If your ears are tired of slick auto-tuned vocals, pick up this disk for an aural detox.
Which is lucky: we can see the gaps in the disk more clearly than if the disk were at a steeper angle.
In the Chrome universe, a piece of software will not be a disk you buy, own, and are stuck with, but a place you go.
American English preferred spelling, 1660s, "round flat surface," from Latin discus "quoit, discus, disk," from Greek diskos, from dikein "throw," from PIE *dik-skos-, from root *deik- "to show, pronounce solemnly; also in derivatives referring to the directing of words or objects" [Watkins].
Sense of "phonograph disk" is 1888; computing sense is from 1947. Disk jockey first recorded 1941; dee-jay is from 1955; DJ is 1961; video version veejay is 1982. Disk-drive is from 1952.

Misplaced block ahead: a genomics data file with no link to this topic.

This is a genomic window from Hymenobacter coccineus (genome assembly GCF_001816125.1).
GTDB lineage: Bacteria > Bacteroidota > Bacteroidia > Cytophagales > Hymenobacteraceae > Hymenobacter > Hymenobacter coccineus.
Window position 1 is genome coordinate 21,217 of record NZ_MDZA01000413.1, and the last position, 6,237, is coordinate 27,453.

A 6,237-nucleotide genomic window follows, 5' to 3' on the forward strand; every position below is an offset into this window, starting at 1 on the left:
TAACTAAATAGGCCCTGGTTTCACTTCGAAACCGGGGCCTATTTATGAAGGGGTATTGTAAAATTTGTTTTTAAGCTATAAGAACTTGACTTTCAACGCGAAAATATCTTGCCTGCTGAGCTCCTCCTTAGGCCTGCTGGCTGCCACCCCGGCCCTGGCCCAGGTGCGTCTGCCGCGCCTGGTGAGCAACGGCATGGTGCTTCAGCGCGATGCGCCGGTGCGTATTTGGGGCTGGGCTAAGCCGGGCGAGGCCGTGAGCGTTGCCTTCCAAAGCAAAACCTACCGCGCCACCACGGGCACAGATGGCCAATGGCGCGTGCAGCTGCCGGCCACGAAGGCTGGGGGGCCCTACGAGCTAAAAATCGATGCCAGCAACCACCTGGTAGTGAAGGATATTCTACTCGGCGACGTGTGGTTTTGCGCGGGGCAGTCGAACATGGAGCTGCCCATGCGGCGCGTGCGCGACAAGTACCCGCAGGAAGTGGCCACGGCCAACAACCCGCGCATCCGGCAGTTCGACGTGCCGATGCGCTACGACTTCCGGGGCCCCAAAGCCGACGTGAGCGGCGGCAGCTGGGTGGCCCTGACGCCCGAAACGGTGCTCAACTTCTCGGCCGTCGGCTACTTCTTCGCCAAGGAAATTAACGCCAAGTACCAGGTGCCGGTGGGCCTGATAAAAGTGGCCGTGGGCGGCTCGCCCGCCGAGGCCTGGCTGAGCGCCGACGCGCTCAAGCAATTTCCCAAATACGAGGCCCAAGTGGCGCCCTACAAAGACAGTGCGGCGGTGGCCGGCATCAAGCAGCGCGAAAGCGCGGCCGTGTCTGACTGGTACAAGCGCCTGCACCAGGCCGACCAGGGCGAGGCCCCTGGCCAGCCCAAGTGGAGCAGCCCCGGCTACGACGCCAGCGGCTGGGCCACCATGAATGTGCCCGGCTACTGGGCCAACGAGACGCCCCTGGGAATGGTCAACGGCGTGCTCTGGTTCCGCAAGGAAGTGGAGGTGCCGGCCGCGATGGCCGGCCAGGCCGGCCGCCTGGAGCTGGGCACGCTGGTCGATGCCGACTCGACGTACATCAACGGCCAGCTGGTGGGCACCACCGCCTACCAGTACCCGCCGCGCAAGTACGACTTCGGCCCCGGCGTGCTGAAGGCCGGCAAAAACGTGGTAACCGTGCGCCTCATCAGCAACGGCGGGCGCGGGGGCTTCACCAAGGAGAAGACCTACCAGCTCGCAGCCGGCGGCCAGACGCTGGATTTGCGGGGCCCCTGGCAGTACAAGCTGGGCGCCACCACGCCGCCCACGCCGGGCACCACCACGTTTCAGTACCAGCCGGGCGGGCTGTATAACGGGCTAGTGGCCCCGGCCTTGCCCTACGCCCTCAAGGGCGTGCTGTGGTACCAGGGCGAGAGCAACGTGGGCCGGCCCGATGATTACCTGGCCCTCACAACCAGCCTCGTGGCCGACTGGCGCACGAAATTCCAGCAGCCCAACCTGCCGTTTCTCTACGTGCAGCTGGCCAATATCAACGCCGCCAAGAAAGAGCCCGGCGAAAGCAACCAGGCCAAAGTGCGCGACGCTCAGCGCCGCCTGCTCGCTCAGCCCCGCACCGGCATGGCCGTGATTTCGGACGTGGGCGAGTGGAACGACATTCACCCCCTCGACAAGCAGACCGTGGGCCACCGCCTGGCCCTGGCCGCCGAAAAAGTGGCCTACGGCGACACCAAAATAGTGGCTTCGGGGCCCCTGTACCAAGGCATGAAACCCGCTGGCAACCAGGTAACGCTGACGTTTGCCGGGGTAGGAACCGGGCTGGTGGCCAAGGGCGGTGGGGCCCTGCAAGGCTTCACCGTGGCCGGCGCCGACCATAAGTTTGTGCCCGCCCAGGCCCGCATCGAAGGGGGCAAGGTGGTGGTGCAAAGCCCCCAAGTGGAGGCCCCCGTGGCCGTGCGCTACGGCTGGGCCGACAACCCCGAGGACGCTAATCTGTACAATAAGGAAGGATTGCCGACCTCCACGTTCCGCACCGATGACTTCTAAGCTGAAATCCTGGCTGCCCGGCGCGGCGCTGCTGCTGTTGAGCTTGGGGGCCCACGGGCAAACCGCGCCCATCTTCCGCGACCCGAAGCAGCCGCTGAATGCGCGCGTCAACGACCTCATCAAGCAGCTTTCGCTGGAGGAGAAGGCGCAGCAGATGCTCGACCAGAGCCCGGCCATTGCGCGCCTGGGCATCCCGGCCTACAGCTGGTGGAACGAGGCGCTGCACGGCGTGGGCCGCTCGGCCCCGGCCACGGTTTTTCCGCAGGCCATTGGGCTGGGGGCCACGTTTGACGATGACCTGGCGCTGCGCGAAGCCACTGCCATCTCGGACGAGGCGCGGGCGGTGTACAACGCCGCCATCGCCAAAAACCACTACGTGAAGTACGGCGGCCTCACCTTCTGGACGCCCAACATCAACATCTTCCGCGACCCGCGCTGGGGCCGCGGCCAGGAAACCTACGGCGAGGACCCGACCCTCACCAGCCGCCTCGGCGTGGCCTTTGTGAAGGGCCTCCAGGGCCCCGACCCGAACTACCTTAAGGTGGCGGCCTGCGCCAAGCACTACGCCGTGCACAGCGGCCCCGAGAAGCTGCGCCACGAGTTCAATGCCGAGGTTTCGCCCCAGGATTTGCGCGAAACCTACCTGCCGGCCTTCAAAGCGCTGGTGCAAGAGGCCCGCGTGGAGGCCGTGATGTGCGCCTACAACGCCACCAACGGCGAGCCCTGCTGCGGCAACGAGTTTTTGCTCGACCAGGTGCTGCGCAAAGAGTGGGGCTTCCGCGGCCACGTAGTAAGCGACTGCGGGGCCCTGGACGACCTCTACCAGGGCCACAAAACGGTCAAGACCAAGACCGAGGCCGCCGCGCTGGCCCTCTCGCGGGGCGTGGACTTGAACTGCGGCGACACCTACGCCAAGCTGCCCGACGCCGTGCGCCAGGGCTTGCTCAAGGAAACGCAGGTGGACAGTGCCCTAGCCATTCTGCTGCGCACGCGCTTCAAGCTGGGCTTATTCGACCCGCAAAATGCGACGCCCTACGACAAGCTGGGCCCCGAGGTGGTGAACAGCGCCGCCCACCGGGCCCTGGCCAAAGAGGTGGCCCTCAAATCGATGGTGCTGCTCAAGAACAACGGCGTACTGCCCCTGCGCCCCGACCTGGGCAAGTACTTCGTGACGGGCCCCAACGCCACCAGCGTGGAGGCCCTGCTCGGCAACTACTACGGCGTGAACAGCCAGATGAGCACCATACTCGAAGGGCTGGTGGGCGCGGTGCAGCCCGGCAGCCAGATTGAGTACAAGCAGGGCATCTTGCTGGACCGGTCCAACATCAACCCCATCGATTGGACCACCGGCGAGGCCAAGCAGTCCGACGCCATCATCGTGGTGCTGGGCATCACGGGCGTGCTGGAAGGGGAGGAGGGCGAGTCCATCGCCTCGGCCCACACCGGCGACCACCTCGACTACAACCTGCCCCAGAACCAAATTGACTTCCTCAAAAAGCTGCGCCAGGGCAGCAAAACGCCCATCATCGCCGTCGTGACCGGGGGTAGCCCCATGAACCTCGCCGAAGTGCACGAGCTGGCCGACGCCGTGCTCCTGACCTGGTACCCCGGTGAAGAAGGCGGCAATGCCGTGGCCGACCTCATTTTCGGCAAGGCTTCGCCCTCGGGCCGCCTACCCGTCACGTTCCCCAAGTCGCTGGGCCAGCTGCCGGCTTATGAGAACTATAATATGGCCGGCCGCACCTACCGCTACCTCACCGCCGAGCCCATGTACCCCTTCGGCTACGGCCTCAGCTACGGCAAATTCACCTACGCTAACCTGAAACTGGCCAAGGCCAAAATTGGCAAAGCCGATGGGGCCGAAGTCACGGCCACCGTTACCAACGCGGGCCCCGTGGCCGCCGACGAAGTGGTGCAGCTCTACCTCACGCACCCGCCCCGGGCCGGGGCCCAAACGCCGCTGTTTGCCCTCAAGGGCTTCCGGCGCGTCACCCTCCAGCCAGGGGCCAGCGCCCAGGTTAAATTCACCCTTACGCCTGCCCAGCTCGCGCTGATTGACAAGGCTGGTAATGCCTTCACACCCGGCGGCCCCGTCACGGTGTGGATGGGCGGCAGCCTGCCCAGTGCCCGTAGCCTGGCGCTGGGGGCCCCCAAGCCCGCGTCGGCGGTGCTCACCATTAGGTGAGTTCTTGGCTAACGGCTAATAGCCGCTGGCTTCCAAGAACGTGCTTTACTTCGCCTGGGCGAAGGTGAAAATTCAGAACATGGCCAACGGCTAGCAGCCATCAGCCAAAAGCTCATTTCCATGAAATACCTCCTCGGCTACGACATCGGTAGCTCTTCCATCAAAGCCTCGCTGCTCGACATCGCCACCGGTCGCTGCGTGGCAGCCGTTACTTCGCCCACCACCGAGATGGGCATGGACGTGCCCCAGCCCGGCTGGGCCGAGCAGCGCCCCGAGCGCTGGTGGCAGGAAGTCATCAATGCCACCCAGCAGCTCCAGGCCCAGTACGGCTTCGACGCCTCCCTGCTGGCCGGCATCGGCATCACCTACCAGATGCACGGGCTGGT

Latinate spelling preferred in British English for most uses of disk (q.v.). American English tends to use it in the musical recording sense; originally of phonograph records, recently of compact discs. Hence, discophile "enthusiast for gramophone recordings" (1940).
disk or disc (dĭsk)
A thin, flat, circular object or plate.
Variant of disk.